[clug] IPv6 Australia?

Sunnz sunnzy at gmail.com
Wed Jul 23 08:46:38 GMT 2008

Yea technically nothing much have changed, I guess it has to be taken
step by steps though I am glad to hear that they got it working in the
labs, now I always had my ADSL modem in bridge mode using a BSD
machine for nating, so basically I am just waiting for them to turn on
the switch some day and I'll use it as soon as it hits the ADSL
market!! Although IPv6 doesn't use nat... got to learn how it all
works all over again I guess!!!

2008/7/22 Michael Still <mikal at stillhq.com>:
> Robert Edwards wrote:
>> Bob Edwards (still somewhat of an IPv6 sceptic).
> I guess the thing is that IPv6 connectivity isn't very useful until
> there is IPv6 accessible content. My experience indicates that there is
> very little of that at the moment.
> Mikal

If the IPv6 thing ever takes off web sites and contents are going to
run in dual stack for a while, supporting both IPv6 and IPv4
clients... so I don't see anything "usefull" at all other than IPv4
address space been used up some where in the future but not the near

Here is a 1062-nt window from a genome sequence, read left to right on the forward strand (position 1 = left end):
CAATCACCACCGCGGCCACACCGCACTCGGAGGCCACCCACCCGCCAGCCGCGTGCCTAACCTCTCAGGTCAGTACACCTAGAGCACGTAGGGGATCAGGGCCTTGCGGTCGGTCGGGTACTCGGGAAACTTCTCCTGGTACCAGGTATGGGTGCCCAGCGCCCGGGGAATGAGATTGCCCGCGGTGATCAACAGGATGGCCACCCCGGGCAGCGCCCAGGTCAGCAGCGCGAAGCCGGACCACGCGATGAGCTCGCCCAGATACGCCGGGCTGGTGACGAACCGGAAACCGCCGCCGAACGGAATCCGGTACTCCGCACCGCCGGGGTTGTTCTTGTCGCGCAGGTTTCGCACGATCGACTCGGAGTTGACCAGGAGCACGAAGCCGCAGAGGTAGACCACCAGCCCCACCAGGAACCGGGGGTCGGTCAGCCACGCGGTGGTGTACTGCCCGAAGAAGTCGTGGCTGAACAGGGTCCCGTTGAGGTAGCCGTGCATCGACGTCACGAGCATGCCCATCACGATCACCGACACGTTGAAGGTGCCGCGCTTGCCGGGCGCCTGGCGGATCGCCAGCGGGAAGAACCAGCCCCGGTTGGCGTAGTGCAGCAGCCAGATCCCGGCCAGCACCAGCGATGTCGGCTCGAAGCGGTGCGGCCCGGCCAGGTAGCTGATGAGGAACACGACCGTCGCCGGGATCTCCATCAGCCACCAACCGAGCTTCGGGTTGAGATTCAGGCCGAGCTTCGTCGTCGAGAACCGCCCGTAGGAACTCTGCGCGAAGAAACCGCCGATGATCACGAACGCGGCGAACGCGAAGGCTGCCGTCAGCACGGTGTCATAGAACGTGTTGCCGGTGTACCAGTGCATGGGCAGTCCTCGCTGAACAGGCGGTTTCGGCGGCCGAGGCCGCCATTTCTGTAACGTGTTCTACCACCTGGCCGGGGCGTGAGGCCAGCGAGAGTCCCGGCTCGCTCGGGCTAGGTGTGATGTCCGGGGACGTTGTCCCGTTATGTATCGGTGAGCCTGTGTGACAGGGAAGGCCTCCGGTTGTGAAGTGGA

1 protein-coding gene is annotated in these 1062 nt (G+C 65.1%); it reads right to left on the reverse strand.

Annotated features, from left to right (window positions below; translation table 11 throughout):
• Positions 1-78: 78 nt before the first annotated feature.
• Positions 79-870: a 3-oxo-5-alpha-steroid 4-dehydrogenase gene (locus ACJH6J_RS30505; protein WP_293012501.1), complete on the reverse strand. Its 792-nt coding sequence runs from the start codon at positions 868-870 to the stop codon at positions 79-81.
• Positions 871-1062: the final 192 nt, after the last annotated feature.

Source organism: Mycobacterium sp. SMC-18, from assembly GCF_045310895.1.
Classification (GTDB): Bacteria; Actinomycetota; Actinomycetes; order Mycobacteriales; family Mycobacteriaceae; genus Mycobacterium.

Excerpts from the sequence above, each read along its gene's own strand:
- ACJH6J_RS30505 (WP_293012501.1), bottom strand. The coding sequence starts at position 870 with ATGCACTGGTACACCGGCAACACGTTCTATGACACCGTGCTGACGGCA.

But meh, when consumer equiments gets dual stack support, IPv6 would
just sneak in anyway... I have recently got one of those Apple AirPort
Express wireless router that streams music over a WiFi link to a home
speaker, it uses IPv6 but I never knew about it untill I looked at the
firewall logs!!! Perhaps the Internet would have a similar transition,
routers just do IPv6 and IPv4 out of the box and consumers just usees
both without knowing it is there.


This e-mail may be confidential. You may not copy, forward,
distribute, or, use any part of it. Note, this text has no effective
legal binding on your part, there is no obligation to abide any or all
parts of this. Treat it with the same level of care as any other
pretending-to-be-law-speaking-but-not-really texts attached to e-mail
messages you normally find on any other e-mails. For more information
about disclaimers, please see:

More information about the linux mailing list